Halloween party hopes to mesh cultures


Halloween party hopes to mesh cultures

Heidi Gasser , Reporter

The Chinese Language and Culture Club hosted a Halloween party open to the public at the Mauer Center to invite all BGSU community members interested in sharing their culture. Members and guests enjoyed crafts, video games, candy and costumes. 

Club member Jenna Dunn said the group provides a sense of belonging by meshing both American and Chinese cultures. She grew up in the Northern Province of China from four years old to 17 and is fluent in Chinese and English. 

“People of all different cultures [get] to know each other,” by the club hosting public events like these, Dunn said. 

“I thought [the club] would be a great opportunity to kinda bridge the world between my two cultures. I had really been missing Chinese culture since I’d come to the states, so I was looking to make Chinese friends and I was super excited to get to share Chinese culture with my American friends,” Dunn said.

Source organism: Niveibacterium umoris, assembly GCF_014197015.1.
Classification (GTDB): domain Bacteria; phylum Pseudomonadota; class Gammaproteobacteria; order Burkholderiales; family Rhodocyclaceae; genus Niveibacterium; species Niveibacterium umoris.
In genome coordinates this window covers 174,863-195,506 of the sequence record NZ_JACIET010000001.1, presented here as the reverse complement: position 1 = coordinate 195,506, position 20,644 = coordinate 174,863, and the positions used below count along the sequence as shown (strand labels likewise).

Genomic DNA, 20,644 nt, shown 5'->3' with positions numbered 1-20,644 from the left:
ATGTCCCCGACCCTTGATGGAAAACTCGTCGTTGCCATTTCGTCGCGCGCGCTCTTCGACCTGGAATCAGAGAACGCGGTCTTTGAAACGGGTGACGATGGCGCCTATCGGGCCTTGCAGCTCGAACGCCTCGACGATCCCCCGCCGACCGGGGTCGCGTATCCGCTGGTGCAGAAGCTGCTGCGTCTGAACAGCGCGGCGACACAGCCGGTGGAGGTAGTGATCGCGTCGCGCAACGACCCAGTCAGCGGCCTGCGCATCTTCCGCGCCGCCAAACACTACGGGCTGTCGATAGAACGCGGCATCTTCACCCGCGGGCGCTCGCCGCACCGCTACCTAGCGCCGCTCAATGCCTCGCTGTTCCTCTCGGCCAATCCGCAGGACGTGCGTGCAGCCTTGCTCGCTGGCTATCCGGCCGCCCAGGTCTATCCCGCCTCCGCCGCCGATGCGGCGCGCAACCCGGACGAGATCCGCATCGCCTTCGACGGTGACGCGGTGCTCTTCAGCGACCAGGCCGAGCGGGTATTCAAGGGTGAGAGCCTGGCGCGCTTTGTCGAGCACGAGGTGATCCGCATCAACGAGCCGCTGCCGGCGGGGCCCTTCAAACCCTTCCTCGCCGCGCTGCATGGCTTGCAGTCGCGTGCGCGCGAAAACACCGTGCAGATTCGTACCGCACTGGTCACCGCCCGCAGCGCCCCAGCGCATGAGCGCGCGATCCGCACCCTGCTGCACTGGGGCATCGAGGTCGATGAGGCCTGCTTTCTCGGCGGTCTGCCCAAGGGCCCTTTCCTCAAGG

Although Chinese culture doesn’t necessarily include holidays like Halloween, Jinghang “James” Chen said that the club functions to both teach American tradition and share Chinese culture. 

“I was born Chinese, so I can never change my [identity]. So I feel like it is my duty to celebrate my culture,” Chen said. 

Chen educated others on Chinese traditions that may reflect some Halloween sentiments, such as the ghost festival. 

“We do have a ghost festival, but instead of going out, we stay at home, because we are afraid that the ghosts will catch us,” Chen said. “A lot of Chinese teenagers, they love Halloween. I would say that you don’t have to be Chinese [to enjoy Halloween].”

Club President Tessa Arnett said that the club will welcome anyone interested and that it is always looking for new members. 

“I just like hanging out with people. I enjoy just watching people interact. I don’t care about the numbers, you know? As long as everyone is having fun,” Arnett said. 

The club hosts events every other Thursday from 7:30 p.m. to 8:30 p.m. in room 231 in the  Mauer Center. The next events include traditional music on Nov. 3 and a tea social on Nov. 17.